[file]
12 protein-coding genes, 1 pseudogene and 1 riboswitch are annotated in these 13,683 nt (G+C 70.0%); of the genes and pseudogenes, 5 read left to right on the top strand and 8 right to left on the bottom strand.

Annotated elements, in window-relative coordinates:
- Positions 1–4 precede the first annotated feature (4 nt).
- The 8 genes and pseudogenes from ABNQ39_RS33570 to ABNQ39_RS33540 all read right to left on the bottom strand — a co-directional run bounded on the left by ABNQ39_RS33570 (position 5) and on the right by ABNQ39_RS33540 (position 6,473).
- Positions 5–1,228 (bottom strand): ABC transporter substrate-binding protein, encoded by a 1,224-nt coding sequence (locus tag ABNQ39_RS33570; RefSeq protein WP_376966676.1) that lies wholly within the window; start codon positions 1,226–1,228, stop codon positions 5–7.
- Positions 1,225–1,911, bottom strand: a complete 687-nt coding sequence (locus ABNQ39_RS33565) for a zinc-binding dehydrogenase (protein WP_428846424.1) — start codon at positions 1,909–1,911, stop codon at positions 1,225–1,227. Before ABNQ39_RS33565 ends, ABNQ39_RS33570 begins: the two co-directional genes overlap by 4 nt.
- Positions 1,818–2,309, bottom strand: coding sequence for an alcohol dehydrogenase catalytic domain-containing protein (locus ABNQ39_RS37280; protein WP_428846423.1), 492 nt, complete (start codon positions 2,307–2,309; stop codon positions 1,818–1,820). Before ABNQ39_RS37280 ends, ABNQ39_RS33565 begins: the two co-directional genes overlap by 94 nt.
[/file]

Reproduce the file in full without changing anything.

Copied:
12 protein-coding genes, 1 pseudogene and 1 riboswitch are annotated in these 13,683 nt (G+C 70.0%); of the genes and pseudogenes, 5 read left to right on the top strand and 8 right to left on the bottom strand.

Annotated elements, in window-relative coordinates:
- Positions 1–4 precede the first annotated feature (4 nt).
- The 8 genes and pseudogenes from ABNQ39_RS33570 to ABNQ39_RS33540 all read right to left on the bottom strand — a co-directional run bounded on the left by ABNQ39_RS33570 (position 5) and on the right by ABNQ39_RS33540 (position 6,473).
- Positions 5–1,228 (bottom strand): ABC transporter substrate-binding protein, encoded by a 1,224-nt coding sequence (locus tag ABNQ39_RS33570; RefSeq protein WP_376966676.1) that lies wholly within the window; start codon positions 1,226–1,228, stop codon positions 5–7.
- Positions 1,225–1,911, bottom strand: a complete 687-nt coding sequence (locus ABNQ39_RS33565) for a zinc-binding dehydrogenase (protein WP_428846424.1) — start codon at positions 1,909–1,911, stop codon at positions 1,225–1,227. Before ABNQ39_RS33565 ends, ABNQ39_RS33570 begins: the two co-directional genes overlap by 4 nt.
- Positions 1,818–2,309, bottom strand: coding sequence for an alcohol dehydrogenase catalytic domain-containing protein (locus ABNQ39_RS37280; protein WP_428846423.1), 492 nt, complete (start codon positions 2,307–2,309; stop codon positions 1,818–1,820). Before ABNQ39_RS37280 ends, ABNQ39_RS33565 begins: the two co-directional genes overlap by 94 nt.